Anyway, they can do it all on a portable hand held screen these days and their friends are people they've never met, living on the other side of the world.
     
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  15. cash_13

    cash_13 Senior Member

    At home dad.

    That was a well written and thought provoking piece that had me reminiscing of my own youth in the early seventies and yes it all got the Grey matter whirling especially the Twig sten guns......D-Day Dawson always had a sten and it was the gun to have....

    Thanks for that its made my day as you have brought back a lot of happy memories

    Regards Lee F
     
  16. Paul Reed

    Paul Reed Ubique MOD

    Hallo all

    I guess I got interested because I grew up in 'good years' to grow up in - the late '60s to mid 70s!

    It must be admitted, Action Man played a Major Role, as did 1/32nd scale meltable soldiers, war movies on the tv during school holidays and a feeling that you really were surrounded by Veterans. If I took more notice at the time I could tell you more about them all. But, back then, my time was taken up playing the game every boy loved: War.

    I wonder how those Veterans must have shaken their heads, or chuckled in their beer to themselves, "if only those boys knew"...

    But there we were, running over the rubble of 'bomb sites', a massive mob of average age ten year olds in monkey boots, wearing every assortment of beret's and sidecaps (baseball caps were nowhere!) you could imagine!

    Making the universal 'brrrrrrrrrrrrrr' noise of a German machine gun and lobbing invisible hand grenades from foxholes only a few yards away from each other. Where I grew up, there were still piles of rubble which were once houses and empty burnt out warehouses, believe it or not! Quite a few pillboxes to duck and dive around (although you'd never go there after dusk), making grenade attacks into block houses (this time with bricks) and storming the pillboxes with Sten's made of the correct shaped twigs. That twig may have been found hours ago, but knowing you'd most likely being playing 'war' later, you've kept it all day long, safe and secure! Or, joy of joys, you might find some old pipe of the correct scale and length, the perfect bazooka!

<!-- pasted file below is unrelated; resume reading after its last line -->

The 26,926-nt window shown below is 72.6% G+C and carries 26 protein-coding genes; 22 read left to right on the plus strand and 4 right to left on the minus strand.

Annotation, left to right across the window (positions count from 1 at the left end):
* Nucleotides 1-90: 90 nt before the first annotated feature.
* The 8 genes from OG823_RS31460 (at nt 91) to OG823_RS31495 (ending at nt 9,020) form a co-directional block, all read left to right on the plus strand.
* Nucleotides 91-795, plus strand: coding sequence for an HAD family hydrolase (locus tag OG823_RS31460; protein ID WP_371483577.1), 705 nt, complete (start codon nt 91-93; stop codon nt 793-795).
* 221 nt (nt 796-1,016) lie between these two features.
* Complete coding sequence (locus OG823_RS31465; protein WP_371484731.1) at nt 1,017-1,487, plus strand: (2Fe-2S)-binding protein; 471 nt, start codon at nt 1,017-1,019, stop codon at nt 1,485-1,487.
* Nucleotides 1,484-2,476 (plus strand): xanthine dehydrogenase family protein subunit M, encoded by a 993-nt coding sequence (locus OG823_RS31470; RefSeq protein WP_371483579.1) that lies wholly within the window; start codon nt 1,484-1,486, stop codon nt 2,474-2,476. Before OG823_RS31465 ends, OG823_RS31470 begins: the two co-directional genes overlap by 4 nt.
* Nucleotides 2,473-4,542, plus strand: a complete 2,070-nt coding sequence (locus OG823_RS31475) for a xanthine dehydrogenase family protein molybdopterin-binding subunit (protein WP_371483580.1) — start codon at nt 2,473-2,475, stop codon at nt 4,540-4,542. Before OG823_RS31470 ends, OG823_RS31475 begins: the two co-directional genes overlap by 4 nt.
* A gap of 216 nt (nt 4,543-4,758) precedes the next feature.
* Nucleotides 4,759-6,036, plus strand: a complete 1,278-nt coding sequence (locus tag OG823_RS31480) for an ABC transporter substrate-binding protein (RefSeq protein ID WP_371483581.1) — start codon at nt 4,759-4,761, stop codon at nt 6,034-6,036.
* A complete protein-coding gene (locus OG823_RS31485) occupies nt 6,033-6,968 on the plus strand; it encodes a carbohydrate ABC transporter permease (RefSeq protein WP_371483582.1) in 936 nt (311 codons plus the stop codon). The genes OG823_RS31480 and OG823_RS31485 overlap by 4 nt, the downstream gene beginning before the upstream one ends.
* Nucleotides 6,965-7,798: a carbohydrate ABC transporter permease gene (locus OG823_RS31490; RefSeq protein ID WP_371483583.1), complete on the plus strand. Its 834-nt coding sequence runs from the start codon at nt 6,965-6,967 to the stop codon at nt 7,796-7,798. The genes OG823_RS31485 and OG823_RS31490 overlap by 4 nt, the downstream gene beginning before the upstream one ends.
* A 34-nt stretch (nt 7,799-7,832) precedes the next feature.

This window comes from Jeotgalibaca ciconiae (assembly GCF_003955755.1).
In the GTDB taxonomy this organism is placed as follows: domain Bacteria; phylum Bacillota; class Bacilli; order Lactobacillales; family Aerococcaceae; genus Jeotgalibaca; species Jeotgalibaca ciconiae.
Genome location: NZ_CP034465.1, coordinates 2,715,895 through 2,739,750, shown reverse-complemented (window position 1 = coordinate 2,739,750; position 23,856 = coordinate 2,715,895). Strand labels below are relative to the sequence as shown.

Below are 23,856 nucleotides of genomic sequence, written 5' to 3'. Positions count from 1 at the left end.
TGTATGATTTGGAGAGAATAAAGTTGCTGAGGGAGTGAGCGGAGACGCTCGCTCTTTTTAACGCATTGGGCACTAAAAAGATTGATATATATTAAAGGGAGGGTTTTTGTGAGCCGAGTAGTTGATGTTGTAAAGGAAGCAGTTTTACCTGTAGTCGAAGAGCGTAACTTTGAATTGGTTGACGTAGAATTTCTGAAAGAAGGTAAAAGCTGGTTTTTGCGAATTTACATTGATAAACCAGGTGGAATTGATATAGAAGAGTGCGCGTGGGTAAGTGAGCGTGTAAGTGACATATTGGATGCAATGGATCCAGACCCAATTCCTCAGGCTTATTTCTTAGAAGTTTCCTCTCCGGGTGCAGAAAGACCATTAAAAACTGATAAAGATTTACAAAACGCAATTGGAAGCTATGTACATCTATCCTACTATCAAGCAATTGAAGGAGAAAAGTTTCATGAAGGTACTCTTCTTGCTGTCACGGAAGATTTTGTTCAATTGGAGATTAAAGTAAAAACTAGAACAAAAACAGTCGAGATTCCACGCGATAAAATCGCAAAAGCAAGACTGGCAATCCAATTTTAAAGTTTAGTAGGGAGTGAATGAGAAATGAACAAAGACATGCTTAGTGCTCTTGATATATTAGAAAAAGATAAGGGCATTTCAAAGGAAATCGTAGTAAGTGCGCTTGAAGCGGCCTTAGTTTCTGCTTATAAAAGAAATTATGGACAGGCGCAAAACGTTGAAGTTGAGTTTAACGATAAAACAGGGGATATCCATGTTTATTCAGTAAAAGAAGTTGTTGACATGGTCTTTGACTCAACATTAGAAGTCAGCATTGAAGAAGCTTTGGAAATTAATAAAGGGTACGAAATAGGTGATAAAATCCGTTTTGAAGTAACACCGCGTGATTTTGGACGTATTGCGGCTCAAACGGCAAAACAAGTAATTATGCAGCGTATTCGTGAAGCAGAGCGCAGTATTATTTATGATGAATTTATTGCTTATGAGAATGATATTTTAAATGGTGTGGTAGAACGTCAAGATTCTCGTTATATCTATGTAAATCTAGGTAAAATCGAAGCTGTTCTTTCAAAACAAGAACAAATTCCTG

"DurDurDurDurDurDurDur!" That's the sound of a twigSten. Of course, we learnt all this from the pages of Battle and Commando and War Picture etc,
    who made clear the differences between the sounds of weapons. Regularly swopped, the comic supply never ended and you leant your combat moves from the cover art!

    Can you imagine the fun of attacking your own real Docks Area, when you've just watched "The Gift Horse" on tv? Rummaging through the detritus of flattened warehouses before making your way down to the River to rummage on the shore, eyes keenly looking for shrapnel but not really knowing what shrapnel looked like.

    The docks were virtually empty back then, just unused, just sitting there to be a playground for kids playing War in their grandad's hat, throwing invisible grenades the way he showed you with an apple or orange when he got a bit jokey.